Co-Founder Of Government Contracting Company Pleads Guilty To Illegal Gratuity Charge
NORFOLK, Va. – Timothy S. Miller, 58, a co-founder of a Chesapeake, Virginia, government contracting company, pleaded guilty today to providing illegal gratuities to two public officials working for the United States Navy Military Sealift Command.
United States Attorney Dana J. Boente of the Eastern District of Virginia; Assistant Attorney General Leslie R. Caldwell of the Justice Department’s Criminal Division; Special Agent in Charge Robert Craig of the Defense Criminal Investigative Service (DCIS) Mid-Atlantic Field Office; Special Agent in Charge Susan Triesch of the Naval Criminal Investigative Service (NCIS) Norfolk Field Office; and Special Agent in Charge Royce E. Curtin of the FBI Norfolk Field Office made the announcement today after Miller’s guilty plea was accepted by United States Magistrate Judge Lawrence R. Leonard of the Eastern District of Virginia.
According to a statement of facts filed with the plea agreement, in February 2009, Miller, along with his business partner, Dwayne A. Hardman, co-founded a government contracting company that was designed to provide telecommunications support to the Military Sealift Command, which is the leading provider of transportation for the U.S. Navy.
At his plea hearing, Miller admitted that he provided illegal gratuities to two public officials for, or because of, favorable official acts. On May 12, 2009, Miller provided $30,000 in cash to Kenny E. Toy, the former Afloat Programs Manager for the Military Sealift Command’s N6 Command, Control, Communication, and Computer Systems Directorate, and Scott B. Miserendino, Sr., a government contractor who worked with Toy at the Military Sealift Command Headquarters. On May 14, 2009, Miller agreed that another $20,000 cash payment be delivered to Toy and Miserendino by Hardman.
According to Miller’s statement of facts, Toy exercised substantial influence over the Military Sealift Command contracting process, by creating and executing multi-million dollar budgets, obtaining funding for projects, developing and having access to sensitive information, and requesting that subcontract work be awarded to particular companies. As a result of the $50,000 payment, Miserendino and Toy performed various official acts to assist Miller’s company. Indeed, in 2009, Miller’s company received approximately $2.5 million in business from the Military Sealift Command.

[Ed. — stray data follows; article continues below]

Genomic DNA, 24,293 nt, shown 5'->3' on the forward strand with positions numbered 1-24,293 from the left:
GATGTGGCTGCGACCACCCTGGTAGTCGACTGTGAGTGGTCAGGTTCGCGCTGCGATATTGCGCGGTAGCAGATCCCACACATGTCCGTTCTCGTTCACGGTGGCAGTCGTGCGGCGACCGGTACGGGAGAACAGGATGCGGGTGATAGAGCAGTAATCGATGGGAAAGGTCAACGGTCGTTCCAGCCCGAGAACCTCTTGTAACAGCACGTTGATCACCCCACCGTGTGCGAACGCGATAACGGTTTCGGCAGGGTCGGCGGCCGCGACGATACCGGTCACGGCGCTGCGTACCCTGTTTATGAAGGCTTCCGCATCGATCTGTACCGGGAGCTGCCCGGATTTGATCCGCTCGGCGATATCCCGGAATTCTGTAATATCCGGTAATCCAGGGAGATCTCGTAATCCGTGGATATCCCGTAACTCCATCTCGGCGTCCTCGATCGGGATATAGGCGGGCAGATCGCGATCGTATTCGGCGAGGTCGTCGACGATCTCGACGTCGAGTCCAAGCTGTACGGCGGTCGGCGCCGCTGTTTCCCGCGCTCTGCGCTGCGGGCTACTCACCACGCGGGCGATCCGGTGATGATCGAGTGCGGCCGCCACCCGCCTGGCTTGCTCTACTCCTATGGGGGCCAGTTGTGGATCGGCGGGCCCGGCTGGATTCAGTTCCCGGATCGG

As a condition of his plea agreement, Miller has agreed to forfeit $167,000.
Miller is scheduled to be sentenced on November 7, 2014. He faces a maximum penalty of 2 years in prison.
Earlier this year, six other individuals pleaded guilty in connection with the bribery scheme. On February 12, 2014, Toy pleaded guilty to bribery, and he was sentenced on July 29, 2014, to 96 months in prison and ordered to forfeit $100,000. On February 18, 2014, Hardman pleaded guilty to bribery, and he was sentenced on July 9, 2014 to 96 months in prison and ordered to forfeit $144,000. On February 19, 2014, Michael P. McPhail pleaded guilty to conspiracy to commit bribery, and he was sentenced on August 5, 2014, to 36 months in prison and ordered to forfeit $57,000. On March 5, 2014, Roderic J. Smith pleaded guilty to conspiracy to commit bribery, and he was sentenced on June 23, 2014, to 48 months in prison and ordered to forfeit $175,000. On April 4, 2014, Adam C. White pleaded guilty to conspiracy to commit bribery, and he was sentenced on July 11, 2014, to 24 months in prison and ordered to forfeit $57,000. On August 12, 2014, Scott B. Miserendino, Sr. pleaded guilty to conspiracy to commit bribery and accepting bribes and is scheduled to be sentenced on November 7, 2014.
The case was investigated by the FBI, NCIS, and DCIS. The case was prosecuted by Assistant U.S. Attorney Stephen W. Haynie of the Eastern District of Virginia and Trial Attorney Emily Rae Woods of the Criminal Division’s Public Integrity Section.
A copy of this press release may be found on the website of the United States Attorney’s Office for the Eastern District of Virginia at http://www.justice.gov/usao/vae. Related court documents and information may be found on the website of the District Court for the Eastern District of Virginia at http://www.vaed.uscourts.gov or on https://pcl.uscourts.gov.